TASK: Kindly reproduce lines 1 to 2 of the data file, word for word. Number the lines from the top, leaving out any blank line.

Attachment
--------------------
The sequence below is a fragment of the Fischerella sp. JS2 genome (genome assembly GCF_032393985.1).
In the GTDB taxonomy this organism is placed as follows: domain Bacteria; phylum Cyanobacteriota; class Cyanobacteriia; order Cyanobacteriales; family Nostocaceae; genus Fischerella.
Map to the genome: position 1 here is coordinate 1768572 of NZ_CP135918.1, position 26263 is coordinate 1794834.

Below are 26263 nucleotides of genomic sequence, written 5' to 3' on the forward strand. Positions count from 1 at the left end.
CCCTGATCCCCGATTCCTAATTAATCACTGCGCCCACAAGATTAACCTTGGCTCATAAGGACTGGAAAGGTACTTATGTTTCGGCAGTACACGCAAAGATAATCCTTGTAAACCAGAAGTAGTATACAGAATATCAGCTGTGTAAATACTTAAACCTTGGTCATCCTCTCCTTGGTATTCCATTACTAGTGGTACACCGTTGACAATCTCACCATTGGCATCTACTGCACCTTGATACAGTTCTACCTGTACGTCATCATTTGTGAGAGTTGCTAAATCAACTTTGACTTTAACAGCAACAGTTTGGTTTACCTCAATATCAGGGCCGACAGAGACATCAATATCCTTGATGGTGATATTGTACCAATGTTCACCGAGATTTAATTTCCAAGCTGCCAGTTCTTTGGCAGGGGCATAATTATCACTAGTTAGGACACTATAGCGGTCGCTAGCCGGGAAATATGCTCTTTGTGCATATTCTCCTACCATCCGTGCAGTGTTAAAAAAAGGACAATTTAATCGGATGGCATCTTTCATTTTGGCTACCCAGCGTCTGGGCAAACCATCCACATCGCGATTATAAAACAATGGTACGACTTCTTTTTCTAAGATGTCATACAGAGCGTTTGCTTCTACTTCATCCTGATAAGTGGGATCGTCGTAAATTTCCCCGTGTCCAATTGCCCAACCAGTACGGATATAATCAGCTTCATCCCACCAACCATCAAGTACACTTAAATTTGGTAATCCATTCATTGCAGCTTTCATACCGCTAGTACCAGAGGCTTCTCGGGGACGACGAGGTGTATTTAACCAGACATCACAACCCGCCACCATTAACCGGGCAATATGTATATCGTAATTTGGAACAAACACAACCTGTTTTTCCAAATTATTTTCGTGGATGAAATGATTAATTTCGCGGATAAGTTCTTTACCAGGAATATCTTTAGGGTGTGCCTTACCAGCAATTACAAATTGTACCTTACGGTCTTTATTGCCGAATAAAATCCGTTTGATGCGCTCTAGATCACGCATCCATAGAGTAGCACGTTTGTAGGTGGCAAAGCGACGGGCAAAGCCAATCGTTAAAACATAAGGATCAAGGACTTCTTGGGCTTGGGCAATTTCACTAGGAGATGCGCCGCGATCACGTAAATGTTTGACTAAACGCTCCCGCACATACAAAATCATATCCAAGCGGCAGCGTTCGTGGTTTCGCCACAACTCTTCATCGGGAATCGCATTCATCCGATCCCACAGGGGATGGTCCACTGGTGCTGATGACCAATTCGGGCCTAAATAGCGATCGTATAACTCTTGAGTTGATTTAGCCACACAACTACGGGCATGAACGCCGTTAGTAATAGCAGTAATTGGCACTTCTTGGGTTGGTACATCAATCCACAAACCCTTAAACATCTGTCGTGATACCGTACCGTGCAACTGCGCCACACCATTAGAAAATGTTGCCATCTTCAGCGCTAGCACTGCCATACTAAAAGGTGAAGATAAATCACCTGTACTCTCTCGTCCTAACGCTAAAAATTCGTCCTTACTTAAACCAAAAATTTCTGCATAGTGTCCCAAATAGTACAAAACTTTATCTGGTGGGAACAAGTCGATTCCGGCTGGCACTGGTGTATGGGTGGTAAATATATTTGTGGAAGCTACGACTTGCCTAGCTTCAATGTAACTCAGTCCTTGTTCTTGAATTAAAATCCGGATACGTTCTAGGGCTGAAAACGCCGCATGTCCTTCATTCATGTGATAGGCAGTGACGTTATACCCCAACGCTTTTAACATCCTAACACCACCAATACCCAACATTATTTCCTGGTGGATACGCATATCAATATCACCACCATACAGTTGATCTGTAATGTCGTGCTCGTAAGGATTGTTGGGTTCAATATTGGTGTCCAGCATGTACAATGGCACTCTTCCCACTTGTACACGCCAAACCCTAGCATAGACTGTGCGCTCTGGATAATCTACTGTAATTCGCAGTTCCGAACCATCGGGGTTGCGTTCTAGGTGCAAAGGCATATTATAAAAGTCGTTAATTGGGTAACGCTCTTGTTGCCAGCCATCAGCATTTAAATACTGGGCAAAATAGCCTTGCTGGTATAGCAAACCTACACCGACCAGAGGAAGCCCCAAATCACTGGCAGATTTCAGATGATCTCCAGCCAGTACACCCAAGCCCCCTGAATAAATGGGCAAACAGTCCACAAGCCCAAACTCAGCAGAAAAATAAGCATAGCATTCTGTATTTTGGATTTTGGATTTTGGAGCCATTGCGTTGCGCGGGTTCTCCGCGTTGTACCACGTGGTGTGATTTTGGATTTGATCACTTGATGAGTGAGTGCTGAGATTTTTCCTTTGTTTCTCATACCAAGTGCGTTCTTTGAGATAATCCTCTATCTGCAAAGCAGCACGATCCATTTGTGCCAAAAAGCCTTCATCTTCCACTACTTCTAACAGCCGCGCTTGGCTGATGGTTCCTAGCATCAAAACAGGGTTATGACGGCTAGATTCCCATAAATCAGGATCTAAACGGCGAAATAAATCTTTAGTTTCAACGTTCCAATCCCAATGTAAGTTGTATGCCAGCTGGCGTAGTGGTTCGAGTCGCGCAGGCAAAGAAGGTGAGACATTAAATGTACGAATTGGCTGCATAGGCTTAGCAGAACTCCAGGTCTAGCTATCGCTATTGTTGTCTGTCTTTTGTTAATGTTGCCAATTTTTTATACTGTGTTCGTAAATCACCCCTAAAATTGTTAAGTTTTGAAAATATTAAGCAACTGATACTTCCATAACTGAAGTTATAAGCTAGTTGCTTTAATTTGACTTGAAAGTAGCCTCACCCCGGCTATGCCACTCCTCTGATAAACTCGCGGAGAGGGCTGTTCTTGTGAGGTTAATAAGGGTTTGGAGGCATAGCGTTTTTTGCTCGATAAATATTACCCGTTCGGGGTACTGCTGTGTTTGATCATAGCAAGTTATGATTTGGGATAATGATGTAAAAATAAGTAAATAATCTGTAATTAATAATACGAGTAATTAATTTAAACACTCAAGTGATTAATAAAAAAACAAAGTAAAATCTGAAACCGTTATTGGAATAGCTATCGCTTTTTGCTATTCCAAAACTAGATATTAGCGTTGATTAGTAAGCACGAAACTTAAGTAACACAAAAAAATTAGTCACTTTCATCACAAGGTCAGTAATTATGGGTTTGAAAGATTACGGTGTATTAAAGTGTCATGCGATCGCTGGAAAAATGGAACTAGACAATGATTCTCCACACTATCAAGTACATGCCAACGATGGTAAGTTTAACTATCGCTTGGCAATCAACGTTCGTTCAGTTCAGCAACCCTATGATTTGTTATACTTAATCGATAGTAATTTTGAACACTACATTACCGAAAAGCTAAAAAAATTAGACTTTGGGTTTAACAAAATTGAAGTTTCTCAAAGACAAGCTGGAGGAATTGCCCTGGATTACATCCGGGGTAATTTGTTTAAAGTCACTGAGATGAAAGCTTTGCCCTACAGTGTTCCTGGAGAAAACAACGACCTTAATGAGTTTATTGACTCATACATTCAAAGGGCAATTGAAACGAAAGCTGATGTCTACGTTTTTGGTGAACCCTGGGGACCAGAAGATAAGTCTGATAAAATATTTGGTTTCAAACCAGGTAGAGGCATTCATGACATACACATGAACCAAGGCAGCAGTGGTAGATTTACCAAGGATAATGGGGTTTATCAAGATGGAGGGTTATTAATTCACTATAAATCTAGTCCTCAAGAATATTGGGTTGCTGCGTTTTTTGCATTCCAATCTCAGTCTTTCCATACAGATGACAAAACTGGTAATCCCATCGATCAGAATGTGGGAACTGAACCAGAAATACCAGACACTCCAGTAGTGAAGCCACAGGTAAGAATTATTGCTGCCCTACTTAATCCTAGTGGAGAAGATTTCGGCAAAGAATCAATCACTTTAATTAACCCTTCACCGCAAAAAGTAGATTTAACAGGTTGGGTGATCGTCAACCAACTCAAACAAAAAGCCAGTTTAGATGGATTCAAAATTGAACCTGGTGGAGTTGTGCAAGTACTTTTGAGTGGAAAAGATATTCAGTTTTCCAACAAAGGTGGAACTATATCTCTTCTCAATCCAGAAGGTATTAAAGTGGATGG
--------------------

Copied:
The sequence below is a fragment of the Fischerella sp. JS2 genome (genome assembly GCF_032393985.1).
In the GTDB taxonomy this organism is placed as follows: domain Bacteria; phylum Cyanobacteriota; class Cyanobacteriia; order Cyanobacteriales; family Nostocaceae; genus Fischerella.